- Death of a child or fiduciary. Update your estate plan to remove the deceased person’s name. If you do not, years from now your personal representative or successor trustee will have to get original death certificate for the deceased person.
- Marriage or divorce. Any changes in marital status will require significant changes to your estate plan.
- Started, purchased, or sold a business. Meet with your estate-planning attorney to ensure that your estate plan is structured properly to deal with the business if you become disabled and put together a business exit plan. If you’ve sold a business, make sure sale proceeds are titled in your name.
- Moved to a new state. State laws dictate what estate planning documents you need to include and how they need to be signed. Different states impose different estate taxes so you want to be up to date on the taxable status of your estate.
- A beneficiary or fiduciary has gotten married or divorced. It is important to keep in touch with your fiduciaries so you know about changes in their lives as that may change your preferences about what your estate plan dictates for the future of your family and loved ones.
See Bonnie Bowles, 7 Reasons Your Estate Plan May Be Outdated, Examiner, July 8, 2014.
Members of the Kennedy family have occupied almost every political position in America, including the roles of congressmen, senator, state representative, and President. The sustaining force behind the Kennedys reign can be attributed to Joseph P. Kennedy, who made vast amounts of money from insider trading only to later chair the SEC. It is estimated that the family’s fortune is around $1 billion.
The majority of the family’s wealth is held in trusts, which range in value from thousands to as much as $25 million. The task of investing the family trusts is handled by outside organizations, and day-to-day oversight is managed by an advisory board of six experts.
Joseph P. Kennedy’s decision to place his fortune in trusts is one of reasons why the family wealth is still in existence. The trusts protect the family assets from government taxes. By holding assets in “dynasty trusts” the Kennedy family is insulated from the estate tax. If handled correctly, a dynasty trust could potentially maintain an un-taxable fortune indefinitely.
Other tax-advantaged strategies enable the Kennedy family to sustain their wealth. Christopher Kennedy acknowledged, “We are a very public family with a very private investment philosophy.”
See Carl O’Donnell, How The $1 Billion Kennedy Family Fortune Defies Death And Taxes, Forbes, July 8, 2014.
Special thanks to Jim Hillhouse (Professional Legal Marketing (PLM, Inc.)) for bringing this article to my attention.
After graduating from college and entering the coveted “real world,” drafting an estate plan is not necessarily on the top of everyone’s to-do-list. However, after starting your first job, preparing an estate plan is vital. Below are five documents that should be part of your estate plan:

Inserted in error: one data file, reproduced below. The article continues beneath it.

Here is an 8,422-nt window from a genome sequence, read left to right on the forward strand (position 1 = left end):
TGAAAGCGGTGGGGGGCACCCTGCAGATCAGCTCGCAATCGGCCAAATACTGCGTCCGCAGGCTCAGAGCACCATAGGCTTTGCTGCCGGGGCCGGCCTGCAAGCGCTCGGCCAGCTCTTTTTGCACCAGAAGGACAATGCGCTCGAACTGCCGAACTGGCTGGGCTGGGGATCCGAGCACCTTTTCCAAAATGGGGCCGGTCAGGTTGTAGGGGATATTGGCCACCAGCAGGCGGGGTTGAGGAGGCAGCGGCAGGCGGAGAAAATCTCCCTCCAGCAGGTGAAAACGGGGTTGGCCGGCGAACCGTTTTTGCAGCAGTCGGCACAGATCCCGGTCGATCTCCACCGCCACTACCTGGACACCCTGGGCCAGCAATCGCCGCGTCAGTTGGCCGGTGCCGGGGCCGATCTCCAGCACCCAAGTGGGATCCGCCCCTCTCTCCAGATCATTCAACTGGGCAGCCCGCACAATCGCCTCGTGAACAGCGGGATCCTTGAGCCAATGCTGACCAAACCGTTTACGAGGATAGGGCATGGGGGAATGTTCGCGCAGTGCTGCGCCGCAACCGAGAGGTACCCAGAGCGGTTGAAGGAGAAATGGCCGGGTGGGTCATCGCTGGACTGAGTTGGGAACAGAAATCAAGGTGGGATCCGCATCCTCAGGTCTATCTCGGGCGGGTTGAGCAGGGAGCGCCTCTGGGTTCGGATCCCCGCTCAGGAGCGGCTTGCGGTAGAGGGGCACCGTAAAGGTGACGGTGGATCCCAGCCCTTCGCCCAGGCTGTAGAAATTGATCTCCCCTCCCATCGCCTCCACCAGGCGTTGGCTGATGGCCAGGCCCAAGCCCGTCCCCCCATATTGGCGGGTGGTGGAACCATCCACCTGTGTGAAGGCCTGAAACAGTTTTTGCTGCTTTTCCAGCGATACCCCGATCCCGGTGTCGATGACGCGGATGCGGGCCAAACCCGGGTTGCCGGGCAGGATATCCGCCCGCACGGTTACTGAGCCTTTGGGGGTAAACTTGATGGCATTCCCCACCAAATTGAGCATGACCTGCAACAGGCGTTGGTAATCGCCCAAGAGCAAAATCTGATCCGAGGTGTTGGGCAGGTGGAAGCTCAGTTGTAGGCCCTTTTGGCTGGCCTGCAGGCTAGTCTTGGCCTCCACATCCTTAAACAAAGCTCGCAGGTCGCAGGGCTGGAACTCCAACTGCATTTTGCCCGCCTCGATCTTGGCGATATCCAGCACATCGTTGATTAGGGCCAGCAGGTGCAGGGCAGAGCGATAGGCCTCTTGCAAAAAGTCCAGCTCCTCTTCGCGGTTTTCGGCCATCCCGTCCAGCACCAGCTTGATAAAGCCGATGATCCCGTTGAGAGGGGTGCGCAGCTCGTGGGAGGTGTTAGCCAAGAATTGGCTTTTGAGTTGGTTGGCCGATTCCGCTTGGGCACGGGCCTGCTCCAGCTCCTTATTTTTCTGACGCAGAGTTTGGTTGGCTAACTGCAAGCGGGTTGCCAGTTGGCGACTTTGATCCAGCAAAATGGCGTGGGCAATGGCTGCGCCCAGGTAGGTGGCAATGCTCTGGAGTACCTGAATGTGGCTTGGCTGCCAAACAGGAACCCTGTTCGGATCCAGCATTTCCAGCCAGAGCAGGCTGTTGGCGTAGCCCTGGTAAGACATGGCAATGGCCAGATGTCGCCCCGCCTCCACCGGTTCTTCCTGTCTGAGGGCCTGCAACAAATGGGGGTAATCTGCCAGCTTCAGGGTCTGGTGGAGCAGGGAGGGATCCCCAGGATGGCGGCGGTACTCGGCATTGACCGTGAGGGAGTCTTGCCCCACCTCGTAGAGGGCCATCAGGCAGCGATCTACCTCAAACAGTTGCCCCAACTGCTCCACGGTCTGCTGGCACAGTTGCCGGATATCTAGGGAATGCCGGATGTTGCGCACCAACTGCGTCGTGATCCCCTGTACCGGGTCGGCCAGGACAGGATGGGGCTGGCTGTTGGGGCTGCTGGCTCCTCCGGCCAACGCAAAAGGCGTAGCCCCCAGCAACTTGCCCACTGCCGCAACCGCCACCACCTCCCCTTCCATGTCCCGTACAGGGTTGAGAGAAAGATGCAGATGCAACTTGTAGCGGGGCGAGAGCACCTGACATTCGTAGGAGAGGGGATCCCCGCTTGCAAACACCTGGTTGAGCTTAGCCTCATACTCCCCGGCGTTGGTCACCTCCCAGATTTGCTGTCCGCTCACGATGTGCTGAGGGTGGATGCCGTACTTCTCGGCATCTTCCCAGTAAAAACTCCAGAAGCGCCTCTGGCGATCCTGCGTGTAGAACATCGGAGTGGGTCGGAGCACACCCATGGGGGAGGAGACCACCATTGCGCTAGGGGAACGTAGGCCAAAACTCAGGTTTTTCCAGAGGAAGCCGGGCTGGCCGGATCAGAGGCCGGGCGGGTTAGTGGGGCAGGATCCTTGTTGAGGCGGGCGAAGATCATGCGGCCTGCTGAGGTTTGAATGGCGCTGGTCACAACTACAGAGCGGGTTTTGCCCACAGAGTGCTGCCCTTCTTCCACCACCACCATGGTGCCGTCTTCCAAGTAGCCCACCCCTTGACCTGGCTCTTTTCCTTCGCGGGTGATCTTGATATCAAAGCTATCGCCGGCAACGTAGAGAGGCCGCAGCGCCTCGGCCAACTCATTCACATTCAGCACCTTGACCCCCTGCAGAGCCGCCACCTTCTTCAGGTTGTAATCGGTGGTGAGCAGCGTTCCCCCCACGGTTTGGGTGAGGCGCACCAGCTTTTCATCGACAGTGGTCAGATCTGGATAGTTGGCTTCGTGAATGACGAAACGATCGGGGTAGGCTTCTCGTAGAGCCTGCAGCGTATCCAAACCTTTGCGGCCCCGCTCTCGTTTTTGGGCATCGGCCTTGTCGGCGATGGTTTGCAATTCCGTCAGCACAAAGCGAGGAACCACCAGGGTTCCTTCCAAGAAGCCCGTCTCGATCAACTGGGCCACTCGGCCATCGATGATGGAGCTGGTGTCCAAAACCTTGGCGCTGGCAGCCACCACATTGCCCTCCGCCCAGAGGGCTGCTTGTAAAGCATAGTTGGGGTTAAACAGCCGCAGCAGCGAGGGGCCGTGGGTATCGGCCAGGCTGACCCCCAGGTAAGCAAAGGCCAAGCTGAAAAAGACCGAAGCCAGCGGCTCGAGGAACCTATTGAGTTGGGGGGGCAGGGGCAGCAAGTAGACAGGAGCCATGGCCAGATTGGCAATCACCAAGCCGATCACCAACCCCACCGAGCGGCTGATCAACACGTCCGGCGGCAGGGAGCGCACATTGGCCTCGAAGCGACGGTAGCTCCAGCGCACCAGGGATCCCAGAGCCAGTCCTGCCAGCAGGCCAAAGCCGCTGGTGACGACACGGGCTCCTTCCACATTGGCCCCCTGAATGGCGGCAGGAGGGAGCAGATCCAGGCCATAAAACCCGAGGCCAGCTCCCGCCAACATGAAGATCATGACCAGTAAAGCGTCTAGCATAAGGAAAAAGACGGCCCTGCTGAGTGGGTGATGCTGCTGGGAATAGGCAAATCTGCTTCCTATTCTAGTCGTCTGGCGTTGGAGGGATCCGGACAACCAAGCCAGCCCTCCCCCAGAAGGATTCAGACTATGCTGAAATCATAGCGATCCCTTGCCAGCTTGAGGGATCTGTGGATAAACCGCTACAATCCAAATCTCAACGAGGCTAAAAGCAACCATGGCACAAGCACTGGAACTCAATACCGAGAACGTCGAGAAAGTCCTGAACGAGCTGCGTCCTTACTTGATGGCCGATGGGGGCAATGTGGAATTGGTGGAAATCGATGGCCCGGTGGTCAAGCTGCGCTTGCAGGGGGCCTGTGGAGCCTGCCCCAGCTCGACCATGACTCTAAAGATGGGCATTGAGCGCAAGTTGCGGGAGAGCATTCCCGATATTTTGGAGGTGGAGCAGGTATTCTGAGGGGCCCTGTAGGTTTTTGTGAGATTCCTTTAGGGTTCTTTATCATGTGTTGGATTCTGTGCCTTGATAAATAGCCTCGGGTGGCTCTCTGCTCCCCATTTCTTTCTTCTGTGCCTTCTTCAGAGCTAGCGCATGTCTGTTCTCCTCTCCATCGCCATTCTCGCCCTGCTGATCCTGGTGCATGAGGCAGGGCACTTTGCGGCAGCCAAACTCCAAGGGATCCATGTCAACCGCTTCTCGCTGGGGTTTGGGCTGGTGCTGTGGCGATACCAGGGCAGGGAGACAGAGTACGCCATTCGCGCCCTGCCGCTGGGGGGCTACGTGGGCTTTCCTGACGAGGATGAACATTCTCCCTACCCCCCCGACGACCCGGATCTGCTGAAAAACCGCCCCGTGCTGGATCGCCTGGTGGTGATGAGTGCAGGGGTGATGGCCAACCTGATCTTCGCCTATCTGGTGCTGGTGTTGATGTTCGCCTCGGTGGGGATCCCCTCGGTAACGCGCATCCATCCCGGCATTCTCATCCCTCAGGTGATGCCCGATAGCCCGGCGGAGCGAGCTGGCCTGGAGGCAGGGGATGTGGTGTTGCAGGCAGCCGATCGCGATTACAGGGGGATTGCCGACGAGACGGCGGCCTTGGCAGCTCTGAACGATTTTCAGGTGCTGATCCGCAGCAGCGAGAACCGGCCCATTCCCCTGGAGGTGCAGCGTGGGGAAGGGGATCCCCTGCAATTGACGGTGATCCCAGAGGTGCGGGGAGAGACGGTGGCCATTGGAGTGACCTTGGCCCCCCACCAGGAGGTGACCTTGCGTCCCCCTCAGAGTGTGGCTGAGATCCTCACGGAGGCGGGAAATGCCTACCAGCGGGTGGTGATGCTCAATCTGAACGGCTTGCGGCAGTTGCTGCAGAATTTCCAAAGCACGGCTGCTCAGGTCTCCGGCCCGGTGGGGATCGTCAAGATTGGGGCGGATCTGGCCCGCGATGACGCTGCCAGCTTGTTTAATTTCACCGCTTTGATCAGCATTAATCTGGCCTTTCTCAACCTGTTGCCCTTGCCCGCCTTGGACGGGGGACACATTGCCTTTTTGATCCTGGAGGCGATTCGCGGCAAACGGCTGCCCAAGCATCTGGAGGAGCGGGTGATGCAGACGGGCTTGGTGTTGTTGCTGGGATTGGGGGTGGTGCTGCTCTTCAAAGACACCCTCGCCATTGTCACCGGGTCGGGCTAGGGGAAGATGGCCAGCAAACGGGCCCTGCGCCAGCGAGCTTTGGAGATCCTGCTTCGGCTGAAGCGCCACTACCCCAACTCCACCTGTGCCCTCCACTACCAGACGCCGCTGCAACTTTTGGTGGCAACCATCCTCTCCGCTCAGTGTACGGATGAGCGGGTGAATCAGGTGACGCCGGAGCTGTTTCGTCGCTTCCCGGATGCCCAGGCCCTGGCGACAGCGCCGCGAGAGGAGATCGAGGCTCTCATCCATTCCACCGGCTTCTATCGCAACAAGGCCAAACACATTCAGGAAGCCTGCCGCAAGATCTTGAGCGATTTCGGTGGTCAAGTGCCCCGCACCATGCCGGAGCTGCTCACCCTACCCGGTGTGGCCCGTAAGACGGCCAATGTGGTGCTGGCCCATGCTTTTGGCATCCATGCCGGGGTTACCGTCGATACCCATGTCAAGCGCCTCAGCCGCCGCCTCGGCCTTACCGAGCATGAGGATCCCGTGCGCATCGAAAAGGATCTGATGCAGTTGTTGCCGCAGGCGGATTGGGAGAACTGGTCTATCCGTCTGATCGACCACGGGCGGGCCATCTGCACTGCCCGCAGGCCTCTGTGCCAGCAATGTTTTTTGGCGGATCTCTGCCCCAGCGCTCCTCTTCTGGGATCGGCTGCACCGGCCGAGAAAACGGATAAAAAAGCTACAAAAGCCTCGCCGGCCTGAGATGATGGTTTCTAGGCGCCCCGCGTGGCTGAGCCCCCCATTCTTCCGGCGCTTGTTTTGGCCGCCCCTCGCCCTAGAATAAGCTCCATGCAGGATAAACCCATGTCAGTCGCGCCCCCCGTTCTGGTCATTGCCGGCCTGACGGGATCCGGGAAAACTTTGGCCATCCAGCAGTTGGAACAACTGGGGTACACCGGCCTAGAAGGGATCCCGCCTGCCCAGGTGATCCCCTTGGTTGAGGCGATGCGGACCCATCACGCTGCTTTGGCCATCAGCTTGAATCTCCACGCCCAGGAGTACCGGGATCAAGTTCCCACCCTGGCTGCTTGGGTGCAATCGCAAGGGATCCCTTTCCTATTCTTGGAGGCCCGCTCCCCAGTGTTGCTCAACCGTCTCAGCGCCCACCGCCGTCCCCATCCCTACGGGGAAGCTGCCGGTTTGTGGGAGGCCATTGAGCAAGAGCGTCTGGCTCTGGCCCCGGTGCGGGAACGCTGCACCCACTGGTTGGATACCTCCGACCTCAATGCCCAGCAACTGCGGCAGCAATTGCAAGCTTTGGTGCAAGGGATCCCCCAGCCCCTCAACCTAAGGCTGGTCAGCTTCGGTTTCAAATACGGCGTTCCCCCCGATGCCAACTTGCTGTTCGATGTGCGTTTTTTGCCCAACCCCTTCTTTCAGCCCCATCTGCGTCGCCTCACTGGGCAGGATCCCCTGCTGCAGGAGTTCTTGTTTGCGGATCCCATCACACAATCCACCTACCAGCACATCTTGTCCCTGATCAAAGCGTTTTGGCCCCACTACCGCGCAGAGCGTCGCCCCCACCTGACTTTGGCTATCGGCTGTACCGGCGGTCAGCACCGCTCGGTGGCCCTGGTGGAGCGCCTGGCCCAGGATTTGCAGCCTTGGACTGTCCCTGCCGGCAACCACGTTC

- Durable Financial Power of Attorney. This is where you name an agent to act on your behalf concerning your personal financial affairs. Generally, your agent would step into this role if you were unable to handle your own affairs. This can be a family member, a close friend, or a private fiduciary.
- Health Care Power of Attorney. This is similar to the Financial Power of Attorney, except it is used for decisions concerning your health care. You must name an agent who can assist with placement, if you must be moved to a rehabilitation facility, and is often given the authority to follow your wishes regarding life-sustaining treatment.
- Last Will and Testament. A will allows you to provide to whom and in what manner your assets will be distributed upon your death.
- Beneficiary Designation. Make sure there is a beneficiary designation on your 401(k)s and IRAs. A beneficiary designation states that upon your death, the assets held in that account pass immediately to the named individual. If you do not have a beneficiary designation, the funds will be distributed as part of your estate.
- Beneficiary Deed. This allows you to name an individual who will receive your interest in real property at your death. If you are married, a beneficiary deed would only be used at the death of the second spouse. There are times when use of a beneficiary deed may not be in your best interest (i.e., if you want the property to be distributed to minor children.)
See Amber Curto, Five Estate Planning Documents Every Young Professional Should Have, Nat Law Review, July 7, 2014.